Dervla McTiernan includes a preface at the beginning of this book on the meaning of the title, saying it can be taken as the straight English meaning of physical destruction or a dramatic downfall, or the Irish meaning of something hidden, a mystery, secret thoughts or intention. Both interpretations can be applied to this book, but the Irish meaning seems the most apt.
DS Cormac Reilly is a high achieving detective, formerly attached to an elite counter-terrorist squad in Dublin. But his girlfriend recently won a prestigious award which came with a dream prize – funding for a research project, with enough money to fund a team of scientists for several years. The only catch is that the research facility is in Galway, on the opposite side of the Ireland.
So Reilly requests a transfer to Mill Street Garda Station in Galway. This is one of the things which is appealing about his character. He doesn’t hesitate to change his life to support and remain with the woman he loves. He has regrets for his old job at times, but believes he made the right choice.
He is initially assigned to cold cases, and knows that this is a test. He also knows the hazing he is subjected to, such as the cold case files being jumbled into mess, and pages stuck together with coffee (the coffee hasn’t even fully dried, to make it obvious) is a test. He understands this, but hopes to eventually be accepted. But he also has a feeling that something is wrong at the station, even if he can’t get a feel for exactly what it is.
There are two main stories, a current apparent suicide, and a case Reilly was involved in 20 years earlier when he was a rookie in the Garda, when he arrived at a domestic violence callout to find a woman dead from a heroin overdose and her two scared children who have been alone in the house with their dead mother all day. Reilly is given the old case to review, but ordered to stay away from the new case, even though the suicide victim is Jack, one of those surviving children from 20 years ago. Despite orders, Reilly starts to look into the current case, and begins to think something is very wrong.
The Rúin is a well-plotted police procedural, with the multiple storylines eventually linking together in a satisfying way. There are red herrings, there are problems with unreliable memories, incomplete files and the increasing feeling that Reilly has that someone in the Garda is determined that neither mystery be properly investigated. And apart from the main storyline, there are several other plots to further complicate things. McTieran weaves an intricate plot, but keeps track of everything, and ties everything together in the end.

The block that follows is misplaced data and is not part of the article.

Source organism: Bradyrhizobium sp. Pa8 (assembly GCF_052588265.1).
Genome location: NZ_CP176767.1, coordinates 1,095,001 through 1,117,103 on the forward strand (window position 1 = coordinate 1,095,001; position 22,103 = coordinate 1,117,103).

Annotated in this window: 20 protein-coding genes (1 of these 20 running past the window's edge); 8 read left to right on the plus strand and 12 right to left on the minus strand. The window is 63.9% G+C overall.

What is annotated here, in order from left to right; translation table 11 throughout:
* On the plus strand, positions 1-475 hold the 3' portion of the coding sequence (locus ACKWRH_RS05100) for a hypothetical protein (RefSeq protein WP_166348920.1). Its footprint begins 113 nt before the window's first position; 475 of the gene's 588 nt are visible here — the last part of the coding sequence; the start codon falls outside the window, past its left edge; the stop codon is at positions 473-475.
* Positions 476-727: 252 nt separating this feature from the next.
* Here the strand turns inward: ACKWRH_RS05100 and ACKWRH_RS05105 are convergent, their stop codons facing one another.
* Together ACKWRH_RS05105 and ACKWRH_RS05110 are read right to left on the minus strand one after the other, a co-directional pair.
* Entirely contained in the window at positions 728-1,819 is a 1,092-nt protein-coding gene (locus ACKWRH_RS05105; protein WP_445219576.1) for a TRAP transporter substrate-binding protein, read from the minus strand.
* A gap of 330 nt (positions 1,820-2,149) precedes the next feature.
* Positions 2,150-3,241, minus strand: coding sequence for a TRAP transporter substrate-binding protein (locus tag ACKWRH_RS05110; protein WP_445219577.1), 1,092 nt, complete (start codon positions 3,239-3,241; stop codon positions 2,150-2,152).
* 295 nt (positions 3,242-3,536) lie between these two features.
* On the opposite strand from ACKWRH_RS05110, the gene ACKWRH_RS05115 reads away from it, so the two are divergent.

But the strength of the book isn’t the plot, satisfying though it was. The strength is in the characters, both the major ones and in the more minor ones. I’ve already briefly mentioned Reilly’s decision to sacrifice his own career to support his girlfriend. This is not done in some preachy way, but just becomes part of the plot. Of course it assists the storyline to have Reilly as an outsider to the Garda station, not knowing who he can trust.
Then there is Aisling, Jack’s girlfriend. Her character is beautifully portrayed as the grieving survivor, not knowing how to cope without Jack in her life and feeling guilty at not knowing why he would suicide. But Aisling is also newly pregnant. She and Jack had discussed it once, the day of his death. She was set on having an abortion, still illegal in Ireland at the time, as a baby at that time would destroy her chances of becoming a surgeon (she is currently on her residency at a hospital and in consideration for surgical selection), but Jack wanted to keep the child. After Jack’s death, she is conflicted: make the sentimental choice and keep Jack’s child, or continue with her original decision?
Both Reilly’s and Aisling’s problems are not things which are routinely tackled in crime novels, but they add a compelling human interest to the story. And on top of these, the book also looks at the role of the Catholic Church in Irish society, and the power it has. Child abuse comes up frequently, and the changes over 20 years in the handling of accusations against clergy. This is a common problem in many parts of the world, but Ireland is a country where the church is a powerful influence in every part of people’s life. Many countries have issues with how allegations of child abuse are handled, and this novel has several characters who show the long term impact of damaging policies.
This is an enjoyable read, and one I would recommend to anyone after a well-plotted crime novel. It is well paced and keeps interest up until the end.
Detective Cormac Reilly returns in the next two books in the series, The Scholar and The Good Turn, which is slated for release sometime February next year.